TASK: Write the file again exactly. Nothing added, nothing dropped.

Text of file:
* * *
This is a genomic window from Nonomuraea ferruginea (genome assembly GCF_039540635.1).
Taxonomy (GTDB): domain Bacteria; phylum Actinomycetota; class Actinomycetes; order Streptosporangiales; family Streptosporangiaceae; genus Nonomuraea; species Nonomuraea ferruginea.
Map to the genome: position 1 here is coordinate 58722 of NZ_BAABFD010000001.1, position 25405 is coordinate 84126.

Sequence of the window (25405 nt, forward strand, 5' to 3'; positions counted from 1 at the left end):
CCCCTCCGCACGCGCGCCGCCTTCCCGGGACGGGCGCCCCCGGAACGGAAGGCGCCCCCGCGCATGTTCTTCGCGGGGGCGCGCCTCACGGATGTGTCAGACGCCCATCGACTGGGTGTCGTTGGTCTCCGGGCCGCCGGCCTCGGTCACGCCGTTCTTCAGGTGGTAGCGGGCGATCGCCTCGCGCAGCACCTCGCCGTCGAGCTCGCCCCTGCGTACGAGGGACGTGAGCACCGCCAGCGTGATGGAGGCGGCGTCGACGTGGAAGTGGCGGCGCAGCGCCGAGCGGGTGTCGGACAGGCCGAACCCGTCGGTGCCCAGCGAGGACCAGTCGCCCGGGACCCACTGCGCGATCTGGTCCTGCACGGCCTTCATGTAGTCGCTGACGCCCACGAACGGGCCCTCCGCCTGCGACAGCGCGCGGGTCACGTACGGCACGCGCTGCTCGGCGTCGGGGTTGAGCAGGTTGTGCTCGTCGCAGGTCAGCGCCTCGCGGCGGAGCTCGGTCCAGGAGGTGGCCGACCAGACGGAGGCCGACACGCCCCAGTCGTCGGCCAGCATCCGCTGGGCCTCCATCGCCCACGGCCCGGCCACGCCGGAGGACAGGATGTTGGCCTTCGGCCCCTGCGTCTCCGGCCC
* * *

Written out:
This is a genomic window from Nonomuraea ferruginea (genome assembly GCF_039540635.1).
Taxonomy (GTDB): domain Bacteria; phylum Actinomycetota; class Actinomycetes; order Streptosporangiales; family Streptosporangiaceae; genus Nonomuraea; species Nonomuraea ferruginea.
Map to the genome: position 1 here is coordinate 58722 of NZ_BAABFD010000001.1, position 25405 is coordinate 84126.

Sequence of the window (25405 nt, forward strand, 5' to 3'; positions counted from 1 at the left end):
CCCCTCCGCACGCGCGCCGCCTTCCCGGGACGGGCGCCCCCGGAACGGAAGGCGCCCCCGCGCATGTTCTTCGCGGGGGCGCGCCTCACGGATGTGTCAGACGCCCATCGACTGGGTGTCGTTGGTCTCCGGGCCGCCGGCCTCGGTCACGCCGTTCTTCAGGTGGTAGCGGGCGATCGCCTCGCGCAGCACCTCGCCGTCGAGCTCGCCCCTGCGTACGAGGGACGTGAGCACCGCCAGCGTGATGGAGGCGGCGTCGACGTGGAAGTGGCGGCGCAGCGCCGAGCGGGTGTCGGACAGGCCGAACCCGTCGGTGCCCAGCGAGGACCAGTCGCCCGGGACCCACTGCGCGATCTGGTCCTGCACGGCCTTCATGTAGTCGCTGACGCCCACGAACGGGCCCTCCGCCTGCGACAGCGCGCGGGTCACGTACGGCACGCGCTGCTCGGCGTCGGGGTTGAGCAGGTTGTGCTCGTCGCAGGTCAGCGCCTCGCGGCGGAGCTCGGTCCAGGAGGTGGCCGACCAGACGGAGGCCGACACGCCCCAGTCGTCGGCCAGCATCCGCTGGGCCTCCATCGCCCACGGCCCGGCCACGCCGGAGGACAGGATGTTGGCCTTCGGCCCCTGCGTCTCCGGCCC